first_imgOvidiu Dugulan/iStockBy MORGAN WINSOR, IVAN PEREIRA and ERIN SCHUMAKER, ABC News(NEW YORK) — A pandemic of the novel coronavirus has now infected more than 72.8 million people and killed over 1.6 million worldwide, according to real-time data compiled by the Center for Systems Science and Engineering at Johns Hopkins University.Here’s how the news is developing Tuesday. All times Eastern:Dec 15, 9:59 amKentucky doctor who was among 1st to be vaccinated warns against ‘false sense of security’A Kentucky doctor who was among the first Americans to receive a COVID-19 vaccine outside a clinical trial this week encouraged others to get immunized as soon as possible but also warned against any “false sense of security.”Dr. Valerie Briones-Pryor, who primarily works with hospitalized COVID-19 patients at University of Louisville Health in Kentucky’s largest city, said she was elated to find out that she would be one of the first five Americans to receive the Pfizer/BioNTech vaccine, which was authorized for emergency use in the United States last week.“I tear up just thinking about it because I finally felt like we had something, that we had one leg up on this nasty virus that doesn’t care, that wants to hurt everybody, hurt my loved ones,” Briones-Pryor told “Start Here,” ABC News’ daily news podcast.Briones-Pryor said she feels fine and immediately returned to work after receiving the shot on Monday but is continuing to practice public health measures.“Because I know that the rest of the community and my colleagues still haven’t received the vaccine yet, my patients haven’t received the vaccine yet, the more important it is that I stay vigilant about masking, social distancing, washing my hands and not being cavalier with what I do,” she said. “Just because we have the vaccine, we still have to do the right thing.”“You still want to set an example for others, because there’s a false sense of security that I’m vaccinated,” she added. “But I can still carry things around.”Dec 15, 8:55 amNurse and single mom becomes first in New Jersey to get vaccineMaritza Beniquez celebrated her birthday Tuesday by becoming the first person in New Jersey to receive a COVID-19 vaccine outside of a clinical trial.Beniquez, a nurse at University Hospital in Newark who is a single mother and first-generation Puerto Rican, clasped her hands in prayer as she was administered the Pfizer/BioNTech vaccine on live television.“Thank you, God!” she said. “I’m very excited. This moment means everything.”Dec 15, 8:19 amFauci calls vaccine rollout ‘bittersweet,’ saying, ‘we still have a struggle ahead’Dr. Anthony Fauci, the nation’s top infectious disease expert, said the rollout of COVID-19 vaccine doses across the country is “bittersweet” because “we still have a struggle ahead of us.”“We are still in a terrible situation with the numbers … the deaths, the hospitalizations, the number of cases,” Fauci, director of the National Institute of Allergy and Infectious Diseases, told ABC News chief anchor George Stephanopoulos in an interview Tuesday on Good Morning America.“And yet, we’re really now starting to see the light at the end of the tunnel that is going to ultimately get us through this. We know we’re going to be able to put this behind us,” he added. “But in the meantime, we still have a struggle ahead of us. So we’ve got to get people vaccinated as quickly and as expeditiously as we possibly can.”Fauci said he believes 75% to 80% of the U.S. population will need to be vaccinated in order to achieve a “herd immunity” against the novel coronavirus. Until then, he said, “we have to adhere to the public health measures in order to blunt the acceleration of these terrible numbers that we hear everyday.”Fauci, who is a key member of the current White House coronavirus task force, said the speed with which the Pfizer/BioNTech vaccine was developed and authorized “was not at all at the sacrifice of safety,” but rather is “the reflection of extraordinary advances in the science of vaccine platform technology.”“People are understandably skeptical about the speed,” he added, “but we have to keep emphasizing, speed means the science was extraordinary that got us here.”Fauci, who will stay on in his role and be a chief medical adviser on the coronavirus pandemic in President-elect Joe Biden’s incoming administration, said he believes both Biden and Vice President-elect Kamala Harris should get vaccinated as soon as possible.“For security reasons, I really feel strongly that we should get them vaccinated as soon as we possibly can,” he said. “You want him fully protected as he enters into the presidency in January, so that would be my strong recommendation.”When asked about whether he thinks President Donald Trump should be vaccinated, Fauci said he would recommend that Trump as well as Vice President Mike Pence get the shot.“You still want to protect people who are, you know, very important to our country right now,” he said. “Even though the president himself was infected and he has likely antibodies that likely would be protective, we’re not sure how long that protection lasts. So to be doubly sure, I would recommend that he get vaccinated as well as the Vice President.”Dec 15, 7:39 am‘No side effects for me,’ says nurse who was among first Americans to get vaccineThe New York nurse who was among the first in the nation to receive a COVID-19 vaccine outside of a clinical trial said she feels “great” so far and has “no side effects.”“I feel great,” Sandra Lindsay told ABC News’ Robin Roberts in an interview Tuesday on Good Morning America.“No pain, no feeling of tiredness, no malaise,” she added. “No muscle aches. No side effects for me.”Lindsay, a critical care nurse at Long Island Jewish Medical Center in New York City, was administered the Pfizer/BioNTech vaccine on live television Monday. She was the first person in the state of New York to get the shot outside of a clinical trial.“I volunteered,” she said. “I am a leader in the organization, and so I think it as incredibly important for me to lead by example like I do everyday.”Lindsay said she wanted “to send a message to people who might be on the fence that they should trust the science.” She said people who were initially hesitant about getting the vaccine, including some coworkers, have since reached out to tell her how much she inspired them.“The vaccine is safe. What is not safe is contracting COVID-19,” she said. “So that was my reason, and I hope that just continues to resonate with people.”Dec 15, 6:45 amSouth Africa tightens restrictions furtherSweeping new restrictions came into force across South Africa on Tuesday morning, as the country looks to curb a sharp rise in COVID-19 infections ahead of the holidays.All post-funeral gatherings are now prohibited nationwide. All other gatherings, including for religious purposes, are limited to a maximum of 100 people for indoor events and 250 people for outdoor events. The total number of people in a venue must not exceed 50% capacity.A national curfew has been extended and will now be from 11 p.m. to 4 a.m. The curfew will remain in full effect over the holidays. Bars and restaurants across the country must close by 10 p.m. so their employees can return home before curfew.Beaches along the country’s eastern coast and public parks in areas with the highest number of infections have been shuttered. Live music and performances have also been banned. Meanwhile, alcohol sales are now permitted only between Monday and Thursday at retail stores.South Africa, which has so far confirmed more than 866,000 total cases of COVID-19, has seen a spike in infections since the beginning of December. The number of reported cases has been recently hovering around 8,000 per day, up from from around 3,000 per day in November.“Given the rate at which new cases have grown over the last two weeks, there is every possibility that if we do not act urgently … the second wave will be more severe than the first wave,” South African President Cyril Ramaphosa said in a televised address Monday, while announcing the new rules.Dec 15, 5:51 amLondon to move to tightest COVID-19 restrictionsLondon and other parts of England will move into the country’s highest tier of COVID-19 restrictions amid rising infections, U.K. Health Secretary Matt Hancock announced Monday.The British capital, along with most of Essex and parts of Hertfordshire, will be moved from England’s “high alert” Tier 2 to the “very high” Tier 3 on Wednesday morning at 12 a.m.“Over the last three weeks we’ve seen very sharp exponential rises in the virus across London, Kent, parts of Essex and Hertfordshire,” Hancock said while announcing the decision in Parliament.Under the Tier 3 level of local restrictions, all hospitality venues including bars, cafes, pubs and restaurants must close except for takeout and delivery services. Sports fans also can’t attend events in stadiums. Indoor entertainment venues, such as bowling alleys, cinemas and theaters, must also remain shut. However, retail shops, gyms and hair salons can stay open.Londoners, who are already unable to mix indoors with people from other households under Tier 2, will now not be able to meet in private gardens or at most outdoor venues except with those within their household or bubble. They may meet up to six people in other outdoor spaces such as beaches, parks, public gardens and sports facilities.Hancock said a new variant of the novel coronavirus has been identified and “may be associated” with the rapid spread in southern England. London’s weekly case rate at 225 cases of COVID-19 per 100,000 people is currently the highest regional rate in the country.“We do not know the extent to which this is because of the new variant, but no matter its cause, we have to take swift and decisive action, which unfortunately is absolutely essential to control this deadly disease while the vaccines roll out,” he said.Although London Mayor Sadiq Khan said the decision was “incredibly disappointing for businesses who have suffered so much already,” he also acknowledged that “the virus is accelerating.”“It would be such a tragedy to lose even more people to this disease when the vaccine is now being rolled out across our city,” Khan said in a statement Monday evening. “We know from bitter experience that when cases start to rise quickly, it’s much better to act early, rather than too late. This is how we can avoid even tougher restrictions, for longer, further down the road.”Dec 15, 4:13 amUS reports over 193,000 new casesThere were 193,454 new cases of COVID-19 confirmed in the United States on Monday, according to a real-time count kept by Johns Hopkins University.It’s the 42nd straight day that the U.S. has reported over 100,000 newly diagnosed infections. Monday’s tally is less than the country’s all-time high of 231,775 new cases confirmed on Dec. 11, according to Johns Hopkins data.An additional 1,441 deaths from the disease were also registered nationwide on Monday, bringing the cumulative count past the 300,000 mark. Monday’s death toll is down from a peak of 3,300 fatalities on Dec. 11, according to Johns Hopkins data.A total of 16,519,628 people in the U.S. have been diagnosed with COVID-19 since the pandemic began, and at least 300,482 of them have died, according to Johns Hopkins data. The cases include people from all 50 U.S. states, Washington, D.C., and other U.S. territories as well as repatriated citizens.Much of the country was under lockdown by the end of March as the first wave of pandemic hit. By May 20, all U.S. states had begun lifting stay-at-home orders and other restrictions put in place to curb the spread of the novel coronavirus. The day-to-day increase in the country’s cases then hovered around 20,000 for a couple of weeks before shooting back up over the summer.The numbers lingered around 40,000 to 50,000 from mid-August through early October before surging again to record levels, crossing 100,000 for the first time on Nov. 4 and reaching 200,000 for the first time on Nov. 27.Copyright © 2020, ABC Audio. All rights reserved.last_img read more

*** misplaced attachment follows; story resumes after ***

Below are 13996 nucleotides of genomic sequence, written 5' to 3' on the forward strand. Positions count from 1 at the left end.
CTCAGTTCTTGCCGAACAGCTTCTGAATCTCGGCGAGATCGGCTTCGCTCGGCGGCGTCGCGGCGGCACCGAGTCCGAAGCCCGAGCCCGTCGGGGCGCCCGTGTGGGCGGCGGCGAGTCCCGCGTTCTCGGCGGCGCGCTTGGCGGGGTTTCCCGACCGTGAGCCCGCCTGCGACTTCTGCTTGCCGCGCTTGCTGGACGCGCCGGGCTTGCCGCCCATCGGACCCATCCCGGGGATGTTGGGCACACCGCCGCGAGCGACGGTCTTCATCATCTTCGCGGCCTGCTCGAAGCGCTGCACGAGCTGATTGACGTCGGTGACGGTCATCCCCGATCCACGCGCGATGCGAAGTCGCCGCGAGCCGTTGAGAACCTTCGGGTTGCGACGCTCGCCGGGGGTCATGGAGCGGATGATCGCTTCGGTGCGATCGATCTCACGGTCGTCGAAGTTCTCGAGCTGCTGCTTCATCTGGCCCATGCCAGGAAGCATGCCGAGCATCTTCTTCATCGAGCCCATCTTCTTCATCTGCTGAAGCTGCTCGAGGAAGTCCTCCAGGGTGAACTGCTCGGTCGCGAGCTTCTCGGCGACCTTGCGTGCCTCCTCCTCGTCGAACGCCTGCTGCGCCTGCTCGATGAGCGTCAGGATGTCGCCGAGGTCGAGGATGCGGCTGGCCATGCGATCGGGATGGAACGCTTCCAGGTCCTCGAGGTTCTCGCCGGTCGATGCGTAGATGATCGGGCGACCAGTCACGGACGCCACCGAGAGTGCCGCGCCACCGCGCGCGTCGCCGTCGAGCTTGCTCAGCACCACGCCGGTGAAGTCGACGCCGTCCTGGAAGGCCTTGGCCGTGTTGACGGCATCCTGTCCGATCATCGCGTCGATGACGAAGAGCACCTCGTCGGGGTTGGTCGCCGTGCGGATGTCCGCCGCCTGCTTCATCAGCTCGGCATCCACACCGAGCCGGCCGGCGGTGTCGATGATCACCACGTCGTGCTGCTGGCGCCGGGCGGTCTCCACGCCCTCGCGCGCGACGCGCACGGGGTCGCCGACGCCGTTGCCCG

Indonesia’s family resilience bill says housekeeping wife’s duty

first_imgTopics : “[…] I may violate the family resilience law. [When] the husband is at home and the wife is working in Papua then who will take care of the household, huh?” she tweeted.Hahahahah bisa2 aku melanggar UU Ketahanan Keluarga.Suami di rumah, istri kerja di Papua. Yg ngurus rumah tangga siapa hah??? 🤭 https://t.co/8pVjO1jQlU— Ligwina Hananto (@mrshananto) February 19, 2020Meanwhile, Indonesia Solidarity Party (PSI) executive Tsamara Amany tweeted her criticism through her account @TsamaraDKI on Wednesday, implying that it was not the government’s job to interfere in the private lives of couples.“The state is trying to control the households of its citizens. Now, the role of husbands and wives is intended to be arranged according to certain perspectives in law! There is no definite responsibility of a husband or wife. The duties of the two depend on their own agreement – not the country’s regulation,” she said.Negara mencoba ingin mengatur rumah tangga warga negara. Peran suami-istri kini hendak diatur menurut perspektif tertentu dalam perundangan! Tak ada kewajiban suami atau istri secara pasti. Kewajiban keduanya tergantung kesepakatan. Bukan aturan negara.https://t.co/Qdc8OpOgs9— Tsamara Amany (@TsamaraDKI) February 19, 2020The family resilience bill was initiated by five politicians from several factions in the House. Three of them are women.They are Ledia Hanifa and Netty Prasetiyana, both from the Islam-based Prosperous Justice Party (PKS), Endang Maria Astuti from the Golkar Party, Sodik Mudjahid from the Gerindra Party and Ali Taher from the National Mandate Party (PAN). Many Indonesians would agree that traditional households – which typically assign domestic roles based on gender, with the husband as the breadwinner and the wife in charge of household chores and children – should be a thing of the past.However, a draft bill on so-called family resilience, which has been floated at the House of Representatives, apparently wants to challenge the idea by bringing back the traditional way of managing households.Article 25 of the draft bill, a copy of which was obtained by The Jakarta Post, stipulates that husband and wives “are responsible for performing their individual roles in accordance with religious norms, social ethics and the prevailing laws”.center_img The article stipulates that only the husband has the obligation to be the breadwinner and to fulfill the family’s welfare and household needs, as well as to protect himself and the family from “mistreatment, exploitation and sexual deviation”.Point 3 of the article stipulates that housewives “are responsible for managing household affairs as best as possible” and to maintain the family’s unity, as well as to fulfill the rights and treat their husband and children well based on, among other factors, religious norms.The bill, one of the 50 bills listed as priority bills in the 2020 National Legislation Program (Prolegnas), has received criticism from the public, with many women calling it patriarchal in nature. Financial planner Ligwina Hananto criticized the bill through a post on her Twitter account @mrshananto.last_img read more